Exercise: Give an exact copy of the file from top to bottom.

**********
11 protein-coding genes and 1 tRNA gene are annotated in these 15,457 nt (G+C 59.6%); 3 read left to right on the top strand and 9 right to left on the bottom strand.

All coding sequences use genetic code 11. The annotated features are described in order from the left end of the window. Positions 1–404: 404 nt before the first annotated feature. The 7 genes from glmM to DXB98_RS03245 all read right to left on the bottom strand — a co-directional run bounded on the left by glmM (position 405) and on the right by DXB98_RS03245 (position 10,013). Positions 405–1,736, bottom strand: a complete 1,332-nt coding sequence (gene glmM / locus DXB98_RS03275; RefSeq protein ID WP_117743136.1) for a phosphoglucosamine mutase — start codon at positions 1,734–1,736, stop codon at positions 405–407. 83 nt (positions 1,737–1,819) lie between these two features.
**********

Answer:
11 protein-coding genes and 1 tRNA gene are annotated in these 15,457 nt (G+C 59.6%); 3 read left to right on the top strand and 9 right to left on the bottom strand.

All coding sequences use genetic code 11. The annotated features are described in order from the left end of the window. Positions 1–404: 404 nt before the first annotated feature. The 7 genes from glmM to DXB98_RS03245 all read right to left on the bottom strand — a co-directional run bounded on the left by glmM (position 405) and on the right by DXB98_RS03245 (position 10,013). Positions 405–1,736, bottom strand: a complete 1,332-nt coding sequence (gene glmM / locus DXB98_RS03275; RefSeq protein ID WP_117743136.1) for a phosphoglucosamine mutase — start codon at positions 1,734–1,736, stop codon at positions 405–407. 83 nt (positions 1,737–1,819) lie between these two features.